Kidde ups the ante

Thursday, April 1, 2004

LONDON - Fresh off a fiscal year in which it saw sales rise more than six percent, fire and safety group Kidde plc last month scored a major coup in its marketing push.

The company has signed former New York City Mayor Rudolph Giuliani to appear in TV commercials in the United States. In the spots, Giuliani will educate consumers about the importance of protecting their homes with smoke detectors, carbon monoxide detectors and other products that Kidde supplies.

Not coincidentally, consumer products were the weakest part of an otherwise encouraging 2003 that saw rises in a number of areas, including divisional profit, operating profit and adjusted earnings per share.

In announcing the 2003 results, Chief Executive Officer Michael Harper said he was pleased with the company’s performance in the face of a number of adverse factors.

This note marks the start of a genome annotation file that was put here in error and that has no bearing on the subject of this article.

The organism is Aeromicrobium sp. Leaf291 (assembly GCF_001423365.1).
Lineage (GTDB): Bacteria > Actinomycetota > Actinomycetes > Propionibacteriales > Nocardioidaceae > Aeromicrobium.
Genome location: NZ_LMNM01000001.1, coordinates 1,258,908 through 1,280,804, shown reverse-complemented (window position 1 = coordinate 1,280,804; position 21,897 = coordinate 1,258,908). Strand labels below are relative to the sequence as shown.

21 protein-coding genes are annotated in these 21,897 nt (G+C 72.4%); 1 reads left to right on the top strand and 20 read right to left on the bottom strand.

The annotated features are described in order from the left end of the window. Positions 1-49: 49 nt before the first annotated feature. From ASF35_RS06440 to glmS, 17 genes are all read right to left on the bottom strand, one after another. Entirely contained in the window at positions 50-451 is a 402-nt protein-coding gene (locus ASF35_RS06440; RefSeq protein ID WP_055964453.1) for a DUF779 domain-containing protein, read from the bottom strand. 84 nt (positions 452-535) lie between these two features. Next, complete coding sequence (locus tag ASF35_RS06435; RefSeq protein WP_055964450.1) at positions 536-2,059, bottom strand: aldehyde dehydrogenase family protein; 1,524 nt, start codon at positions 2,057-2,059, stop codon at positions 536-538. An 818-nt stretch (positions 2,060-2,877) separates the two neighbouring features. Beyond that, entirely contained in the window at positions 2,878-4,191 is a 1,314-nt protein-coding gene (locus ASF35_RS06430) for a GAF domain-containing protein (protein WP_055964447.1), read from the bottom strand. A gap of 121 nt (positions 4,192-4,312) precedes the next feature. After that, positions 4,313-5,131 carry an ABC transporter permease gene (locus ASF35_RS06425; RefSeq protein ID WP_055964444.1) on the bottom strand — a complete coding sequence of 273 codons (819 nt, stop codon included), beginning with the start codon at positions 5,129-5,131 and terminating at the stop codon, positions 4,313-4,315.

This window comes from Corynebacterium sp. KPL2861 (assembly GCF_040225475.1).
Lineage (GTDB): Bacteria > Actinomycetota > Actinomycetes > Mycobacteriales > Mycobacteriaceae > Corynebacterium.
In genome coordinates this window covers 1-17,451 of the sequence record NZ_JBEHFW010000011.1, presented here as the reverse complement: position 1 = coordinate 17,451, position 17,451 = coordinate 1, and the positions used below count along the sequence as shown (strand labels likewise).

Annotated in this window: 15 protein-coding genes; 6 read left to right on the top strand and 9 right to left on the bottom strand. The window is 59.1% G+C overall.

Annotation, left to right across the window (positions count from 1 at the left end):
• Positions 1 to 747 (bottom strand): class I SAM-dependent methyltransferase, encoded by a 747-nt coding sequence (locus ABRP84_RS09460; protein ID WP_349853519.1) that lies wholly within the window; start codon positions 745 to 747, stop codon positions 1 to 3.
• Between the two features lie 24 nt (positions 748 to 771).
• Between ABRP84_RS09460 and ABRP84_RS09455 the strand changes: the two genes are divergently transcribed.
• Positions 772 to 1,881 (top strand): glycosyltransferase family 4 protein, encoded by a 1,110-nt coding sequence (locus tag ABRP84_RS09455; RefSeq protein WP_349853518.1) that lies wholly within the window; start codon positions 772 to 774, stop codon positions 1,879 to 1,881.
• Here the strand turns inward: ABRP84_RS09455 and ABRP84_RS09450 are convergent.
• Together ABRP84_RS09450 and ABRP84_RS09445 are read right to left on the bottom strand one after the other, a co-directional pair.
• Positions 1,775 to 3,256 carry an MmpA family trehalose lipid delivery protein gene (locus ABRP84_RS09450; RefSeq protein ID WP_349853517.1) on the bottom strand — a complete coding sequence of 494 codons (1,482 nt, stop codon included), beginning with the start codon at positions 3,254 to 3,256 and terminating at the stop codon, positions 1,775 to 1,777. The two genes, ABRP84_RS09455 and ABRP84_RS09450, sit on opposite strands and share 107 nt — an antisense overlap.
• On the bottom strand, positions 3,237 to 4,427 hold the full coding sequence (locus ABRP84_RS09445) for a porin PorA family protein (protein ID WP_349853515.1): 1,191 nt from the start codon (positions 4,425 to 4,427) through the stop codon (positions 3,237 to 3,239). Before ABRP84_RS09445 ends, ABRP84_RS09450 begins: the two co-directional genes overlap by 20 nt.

“The results for 2003 demonstrate the ability of the group to make progress despite the challenging market conditions and exchange rate environment,” Harper said. Kidde has suffered from a weak dollar because more than half of its business is conducted in the United States.

However, Harper said, the company has started off 2004 on a positive note.

“We have commenced 2004 with a good order book and with more favorable prospects in our core markets than for some time,” he said. “Accordingly, we expect our businesses to make further progress this year.”

One of the positives the company has seen this year was its acquisition of Gloria KG, a European manufacturer of portable fire extinguishers for commercial and industrial markets. Kidde agreed to acquire Gloria for about 24 million p-ounds. At press time, the deal was awaiting approval from German regulators.

Harper said he is confident that Kidde’s 2004 numbers will be as strong as in 2003. In addition to the Giuliani commercials, which the company hopes will boost consumer sales, a rebounding U.S. economy should increase commercial sales as well. A positive economy, he said, should encourage businesses to invest in new factories and other commercial buildings, where alarms and sprinkler systems are required by law, he said.